As we get older, we need more medications to keep us going. These are added in one at a time and build up over the years.
How many medications do you take now? When was the last time someone designated time to review the dose of all your medications and whether there was an ongoing need for the medication still? It may be that some of the medications can be reduced or eliminated now that the acute episode or reason for starting the medication has passed. It may be that other medications were added to combat side effects of another medication. There may be alternative medications that could be used without these side effects.
The PBS budget indicates that people over the age of 65 years old use 66% of all medications prescribe. This indicates that most of the medications we consume occurs in the latter part of life. One in four people are taking more than five medications already. Most people complain that they rattle in the mornings after their polypharmacy, or they can get muddled as to the timing or if they have remembered all their medications today. There are devices to assist you if needed so you can maintain your independence and control over your medications but firstly let’s make sure you need all the medications.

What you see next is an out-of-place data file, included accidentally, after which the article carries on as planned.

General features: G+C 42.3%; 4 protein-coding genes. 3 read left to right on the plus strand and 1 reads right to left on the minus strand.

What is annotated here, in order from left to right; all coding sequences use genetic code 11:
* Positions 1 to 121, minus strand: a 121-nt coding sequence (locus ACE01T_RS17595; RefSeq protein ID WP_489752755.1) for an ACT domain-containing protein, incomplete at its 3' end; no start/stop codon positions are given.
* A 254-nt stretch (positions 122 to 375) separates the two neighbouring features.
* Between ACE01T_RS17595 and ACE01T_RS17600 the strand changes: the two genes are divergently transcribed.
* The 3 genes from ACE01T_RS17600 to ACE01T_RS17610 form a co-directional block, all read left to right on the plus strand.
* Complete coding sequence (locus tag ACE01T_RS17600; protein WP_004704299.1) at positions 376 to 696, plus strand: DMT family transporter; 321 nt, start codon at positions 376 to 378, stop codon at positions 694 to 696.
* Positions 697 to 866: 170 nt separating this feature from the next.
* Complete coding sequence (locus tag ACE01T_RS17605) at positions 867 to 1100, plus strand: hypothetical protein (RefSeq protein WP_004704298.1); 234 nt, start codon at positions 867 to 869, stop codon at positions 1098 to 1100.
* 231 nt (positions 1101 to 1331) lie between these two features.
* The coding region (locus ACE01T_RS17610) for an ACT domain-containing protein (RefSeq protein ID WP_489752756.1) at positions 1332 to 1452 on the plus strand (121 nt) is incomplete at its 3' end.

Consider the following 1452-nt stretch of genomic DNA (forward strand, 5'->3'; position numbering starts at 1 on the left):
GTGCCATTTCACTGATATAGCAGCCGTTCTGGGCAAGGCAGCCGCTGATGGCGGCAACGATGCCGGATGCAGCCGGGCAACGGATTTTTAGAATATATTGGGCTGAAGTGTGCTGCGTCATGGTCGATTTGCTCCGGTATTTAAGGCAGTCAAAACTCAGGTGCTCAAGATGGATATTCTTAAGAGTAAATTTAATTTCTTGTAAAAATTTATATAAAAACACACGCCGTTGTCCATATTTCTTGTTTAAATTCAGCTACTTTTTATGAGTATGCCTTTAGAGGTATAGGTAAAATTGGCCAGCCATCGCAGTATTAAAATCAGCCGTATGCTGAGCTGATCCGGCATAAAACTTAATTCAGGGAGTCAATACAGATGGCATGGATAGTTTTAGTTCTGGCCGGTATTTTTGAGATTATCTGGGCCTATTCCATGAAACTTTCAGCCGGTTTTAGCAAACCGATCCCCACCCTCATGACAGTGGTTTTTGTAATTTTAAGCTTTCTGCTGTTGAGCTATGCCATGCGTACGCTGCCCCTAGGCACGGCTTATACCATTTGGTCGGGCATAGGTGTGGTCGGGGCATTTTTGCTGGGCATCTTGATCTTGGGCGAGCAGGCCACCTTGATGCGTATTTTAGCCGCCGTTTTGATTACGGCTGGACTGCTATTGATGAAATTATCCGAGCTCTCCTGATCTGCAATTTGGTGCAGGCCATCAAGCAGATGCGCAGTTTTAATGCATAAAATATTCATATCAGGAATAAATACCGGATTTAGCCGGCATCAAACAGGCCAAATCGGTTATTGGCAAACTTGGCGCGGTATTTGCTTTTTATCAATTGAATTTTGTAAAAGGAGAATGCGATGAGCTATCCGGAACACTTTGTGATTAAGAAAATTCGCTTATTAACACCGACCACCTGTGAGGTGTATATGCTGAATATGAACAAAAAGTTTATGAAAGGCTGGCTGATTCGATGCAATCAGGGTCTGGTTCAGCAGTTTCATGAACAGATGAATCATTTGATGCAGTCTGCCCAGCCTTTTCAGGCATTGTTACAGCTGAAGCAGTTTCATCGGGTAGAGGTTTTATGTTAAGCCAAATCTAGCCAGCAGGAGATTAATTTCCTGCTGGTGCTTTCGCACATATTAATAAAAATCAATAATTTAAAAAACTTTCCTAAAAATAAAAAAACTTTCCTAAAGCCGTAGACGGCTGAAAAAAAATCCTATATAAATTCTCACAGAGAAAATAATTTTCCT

As you get older, your kidney and liver slow down leading to less effective clearance and breakdown processes of the metabolites and toxic waste products from medications. Drug interactions can also occur when taking multiple medications leading to side effects. Some of these include: muscle wasting, dizziness, memory loss, dry mouth, fluid retention and electrolyte imbalance to name a few common side effects. Dose modifications and yearly reviews can identify these issues and decrease the risk for you.
30% of hospital visits are due to adverse drug reactions with 50% of these being preventable. There are many reasons for this: A change in the brand of medication, a change in dosing, a double up of medications, missed doses perhaps, interactions between medications, pharmacy error, doctor error, and human error. There can be potentially a lot of ill health from medications that were meant to keep you well. We can prioritize your medications and identify those that are essential and those we can potentially cease, modify, or alter with your permission and in working conjunction with your GP and other specialists.
Let’s make sure you do not fall into the group of people where medications are harming your health. Your pharmacist is a great source of knowledge – so please try to stay with the one pharmacy. Your pharmacist can manage your scripts and record the reasons for the medication changes as they occur. Your GP can refer you for a pharmacy review of your medications or better still – come to Age Right and we will review these with you.